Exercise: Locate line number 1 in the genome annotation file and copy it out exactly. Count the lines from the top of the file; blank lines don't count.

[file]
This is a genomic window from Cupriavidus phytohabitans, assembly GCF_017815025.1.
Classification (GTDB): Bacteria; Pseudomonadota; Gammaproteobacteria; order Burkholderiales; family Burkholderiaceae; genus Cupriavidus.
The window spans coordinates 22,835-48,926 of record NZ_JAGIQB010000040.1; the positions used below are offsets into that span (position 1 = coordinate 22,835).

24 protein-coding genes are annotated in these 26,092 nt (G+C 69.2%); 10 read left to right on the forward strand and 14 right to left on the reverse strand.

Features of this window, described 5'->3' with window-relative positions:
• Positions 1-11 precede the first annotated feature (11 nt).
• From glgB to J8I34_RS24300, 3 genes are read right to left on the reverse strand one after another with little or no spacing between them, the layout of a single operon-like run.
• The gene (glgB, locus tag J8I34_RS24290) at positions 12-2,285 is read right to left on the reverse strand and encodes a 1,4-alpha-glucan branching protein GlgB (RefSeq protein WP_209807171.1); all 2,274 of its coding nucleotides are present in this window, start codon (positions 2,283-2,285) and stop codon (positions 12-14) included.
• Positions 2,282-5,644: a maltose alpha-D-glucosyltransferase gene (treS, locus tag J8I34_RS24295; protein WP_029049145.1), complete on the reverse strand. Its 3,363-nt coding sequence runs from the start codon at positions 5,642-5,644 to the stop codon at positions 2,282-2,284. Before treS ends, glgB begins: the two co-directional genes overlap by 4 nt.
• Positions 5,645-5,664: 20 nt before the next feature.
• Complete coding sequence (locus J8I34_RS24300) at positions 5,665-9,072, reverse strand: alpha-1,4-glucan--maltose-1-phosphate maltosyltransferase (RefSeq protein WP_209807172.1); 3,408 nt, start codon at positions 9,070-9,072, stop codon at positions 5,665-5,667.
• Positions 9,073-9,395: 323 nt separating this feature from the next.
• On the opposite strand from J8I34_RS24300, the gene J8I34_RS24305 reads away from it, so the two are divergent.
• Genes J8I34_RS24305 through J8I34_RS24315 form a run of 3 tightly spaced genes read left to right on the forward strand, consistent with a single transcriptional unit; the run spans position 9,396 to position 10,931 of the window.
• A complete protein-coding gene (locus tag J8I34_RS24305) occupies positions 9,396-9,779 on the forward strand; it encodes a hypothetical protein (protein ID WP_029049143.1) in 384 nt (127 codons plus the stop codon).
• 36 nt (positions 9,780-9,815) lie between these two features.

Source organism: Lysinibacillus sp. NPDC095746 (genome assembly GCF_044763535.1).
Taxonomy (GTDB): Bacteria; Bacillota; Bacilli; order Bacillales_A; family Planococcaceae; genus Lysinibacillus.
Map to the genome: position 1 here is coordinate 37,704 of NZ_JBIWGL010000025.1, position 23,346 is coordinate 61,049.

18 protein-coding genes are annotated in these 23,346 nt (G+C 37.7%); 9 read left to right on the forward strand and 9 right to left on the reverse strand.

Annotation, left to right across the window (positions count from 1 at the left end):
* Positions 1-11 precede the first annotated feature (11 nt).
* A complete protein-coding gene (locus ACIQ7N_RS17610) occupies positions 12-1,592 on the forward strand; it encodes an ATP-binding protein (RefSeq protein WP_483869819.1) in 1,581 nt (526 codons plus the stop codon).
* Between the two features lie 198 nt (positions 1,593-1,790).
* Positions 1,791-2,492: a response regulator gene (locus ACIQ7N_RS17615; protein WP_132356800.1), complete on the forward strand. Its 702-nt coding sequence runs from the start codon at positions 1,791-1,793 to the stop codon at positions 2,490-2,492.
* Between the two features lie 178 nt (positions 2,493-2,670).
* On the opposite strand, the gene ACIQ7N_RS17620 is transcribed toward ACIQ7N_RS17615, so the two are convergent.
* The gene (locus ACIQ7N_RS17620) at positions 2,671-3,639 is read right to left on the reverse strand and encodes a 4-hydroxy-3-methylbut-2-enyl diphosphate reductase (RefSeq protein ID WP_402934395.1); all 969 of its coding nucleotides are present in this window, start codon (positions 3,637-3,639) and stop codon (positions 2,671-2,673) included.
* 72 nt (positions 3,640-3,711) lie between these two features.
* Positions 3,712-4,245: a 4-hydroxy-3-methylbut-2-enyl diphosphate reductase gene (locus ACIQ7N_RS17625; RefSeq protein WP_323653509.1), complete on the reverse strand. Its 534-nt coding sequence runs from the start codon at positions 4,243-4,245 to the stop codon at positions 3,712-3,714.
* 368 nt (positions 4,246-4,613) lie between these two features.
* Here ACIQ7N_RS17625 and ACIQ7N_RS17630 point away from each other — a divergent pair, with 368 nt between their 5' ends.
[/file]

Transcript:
This is a genomic window from Cupriavidus phytohabitans, assembly GCF_017815025.1.